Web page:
GAINESVILLE, Ga. … Elan Corp. plans to spend $40 million to expand its pharmaceutical production plant, which also will add 100 jobs to the site.
In other regional biotech news, Durham-based Nobex will collaborate with Pharmacia on oral drug delivery, Charles Hamner, the retiring president of the North Carolina Biotechnology Center, has been honored for his efforts with the center and will speak at an upcoming roundtable session, the American Cancer Society awarded $19 million in research grants to scientists in the Carolinas and Georgia and a University of North Carolina genomics symposium in April will feature a Nobel-prize winning speaker.
Ireland-based Elan now produces two drugs at the Gainesville plant: Verelan and Verelan PM, the company’s formulations of the calcium channel blocker verapamil, a recognized treatment of essential hypertension. The plant also has obtained U.S. Food and Drug Administration pre-approval to produce two more drugs.
The expansion will almost triple the size of the plant, to 150,000 square feet, and will increase the payroll to 280 people, according to the company.
Nobex Corp. will team up with Swedish drug giant Pharmacia to help improve oral delivery of an unidentified Pharmacia drug. Nobex, which specializes in medical chemistry that optimizes delivery of therapeutic drugs, will chemically modify the Pharmacia protein in a way that creates one or more new compound candidates for clinical development.
The Nobex technology adds significant therapeutic benefits compared to the unmodified drug, including greater resistance to break down in the body and better absorption, according to the company. These changes make the drug more “patient-friendly” and increase its market potential, says Dr. Jennifer Filbey, executive director of business
development for Nobex.
Financial terms of the deal aren’t being disclosed, but Pharmacia will fund the Nobex research and has an option to license the modified drug.
Privately held Nobex focuses on enabling oral delivery of drugs previously only available via injection. The company currently has two product in clinical study: oral insulin for diabetes and oral calcitonin for osteoporosis. A third product for inflammatory bowel disease is
expected to enter clinical study this year.
State officials have presented Hamner with the Order of the Long Leaf Pine, the state’s highest award, for his dedication and service to the center. Lt. Gov. Beverly Purdue made the presentation Sunday at a gathering of 200 state leaders in government, academia and industry.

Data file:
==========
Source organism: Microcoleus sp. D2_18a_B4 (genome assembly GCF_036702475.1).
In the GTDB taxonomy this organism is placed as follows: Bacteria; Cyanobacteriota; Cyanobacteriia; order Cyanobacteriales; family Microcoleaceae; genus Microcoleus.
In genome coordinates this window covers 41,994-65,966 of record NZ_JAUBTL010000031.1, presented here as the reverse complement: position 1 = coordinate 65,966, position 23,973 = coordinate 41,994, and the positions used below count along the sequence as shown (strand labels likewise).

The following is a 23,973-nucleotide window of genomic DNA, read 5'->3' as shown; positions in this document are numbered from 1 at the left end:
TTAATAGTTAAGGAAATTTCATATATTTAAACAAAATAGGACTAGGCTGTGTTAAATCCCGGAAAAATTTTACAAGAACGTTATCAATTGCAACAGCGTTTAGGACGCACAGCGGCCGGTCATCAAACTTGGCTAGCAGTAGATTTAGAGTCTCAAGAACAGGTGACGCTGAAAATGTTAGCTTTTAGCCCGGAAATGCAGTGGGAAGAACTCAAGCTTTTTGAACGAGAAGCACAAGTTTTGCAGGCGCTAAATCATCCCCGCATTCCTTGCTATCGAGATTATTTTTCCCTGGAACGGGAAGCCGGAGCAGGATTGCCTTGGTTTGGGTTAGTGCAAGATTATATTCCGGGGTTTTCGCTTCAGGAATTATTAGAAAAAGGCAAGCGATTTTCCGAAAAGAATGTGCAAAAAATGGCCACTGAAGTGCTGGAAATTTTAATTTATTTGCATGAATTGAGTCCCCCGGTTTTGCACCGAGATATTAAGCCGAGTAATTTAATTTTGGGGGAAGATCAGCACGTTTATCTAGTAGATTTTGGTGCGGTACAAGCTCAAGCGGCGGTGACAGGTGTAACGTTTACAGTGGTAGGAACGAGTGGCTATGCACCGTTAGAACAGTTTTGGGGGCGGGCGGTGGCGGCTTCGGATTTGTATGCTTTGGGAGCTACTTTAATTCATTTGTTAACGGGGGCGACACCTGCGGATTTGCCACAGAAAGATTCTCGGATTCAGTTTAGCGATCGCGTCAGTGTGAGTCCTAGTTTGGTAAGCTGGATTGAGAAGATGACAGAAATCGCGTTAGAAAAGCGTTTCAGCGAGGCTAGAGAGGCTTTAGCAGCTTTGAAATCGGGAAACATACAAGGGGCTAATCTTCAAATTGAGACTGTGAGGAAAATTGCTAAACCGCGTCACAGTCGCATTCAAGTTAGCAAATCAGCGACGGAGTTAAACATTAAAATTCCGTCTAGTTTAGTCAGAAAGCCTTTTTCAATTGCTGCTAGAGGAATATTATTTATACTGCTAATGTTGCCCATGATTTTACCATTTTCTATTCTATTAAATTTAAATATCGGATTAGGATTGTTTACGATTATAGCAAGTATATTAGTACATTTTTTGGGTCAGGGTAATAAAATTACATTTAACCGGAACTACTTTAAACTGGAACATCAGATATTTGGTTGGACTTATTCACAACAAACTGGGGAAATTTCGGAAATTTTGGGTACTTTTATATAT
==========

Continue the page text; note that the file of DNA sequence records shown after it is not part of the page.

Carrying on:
Hamner, who will retire March 31, will be the keynote speaker at the inaugural Triad Biotech Roundtable on April 18. The two-hour event will be held in the Piedmont Triad Community Research Center.
A reception will be held at Piedmont Triad Research Park’s One Technology Place, which is home to Targacept, an R.J. Reynolds spin-off seeking therapeutic uses that involve the brain’s nicotine receptors. Tours of the company’s headquarters and labs will be available during the reception.
Registrations can be made online at www.nctriadbiotech.org.
Cancer Society research grants
The American Cancer Society Southeast Division has awarded 49 grants totaling
$19 million to researchers working in Georgia, North Carolina and South Carolina. The amount is a record for the Cancer Society in the region.
Thirty grants totaling $10.3 million were dedicated to research in North Carolina at Duke
University, Duke University Medical Center, East Carolina University, Research Triangle
Institute, UNC-Chapel Hill, UNC-Greensboro and Wake Forest University. Three researchers at the University of South Carolina were awarded a total of $882,000.
In Georgia, 16 grants totaling $7.6 million were awarded to researchers at Emory University, Emory University Hospital, the Georgia Institute of Technology, the Morehouse School of Medicine and the University of Georgia.
The Cancer Society is the largest private, not-for-profit source of funding for scientists studying cancer. Since 1946, when the research program began, more than $2.3 billion in grants have been awarded.
UNC genomics conference
“Exploring Medicine in the Post-Genome World,” is the topic of a special symposium set
for April 19-20 at UNC’s Friday Center in Chapel Hill.
Dr. Lee Hartwell, winner of the 2001 Nobel Prize in Medicine or Physiology for his
discoveries on the regulation of the cell cycle, is a featured speaker. Hartwell is director
of the Fred Hutchinson Cancer Research Center in Seattle.
Francis Collins, a 1977 UNC grad and director of the National Human Genome Research
Institute at the National Institutes of Health, will also speak.
The event highlights the UNC School of Medicine’s Spring Medical Center 50th anniversary celebration.
More information is available from the UNC Office of Continuing Medical Education at (919) 843-6382.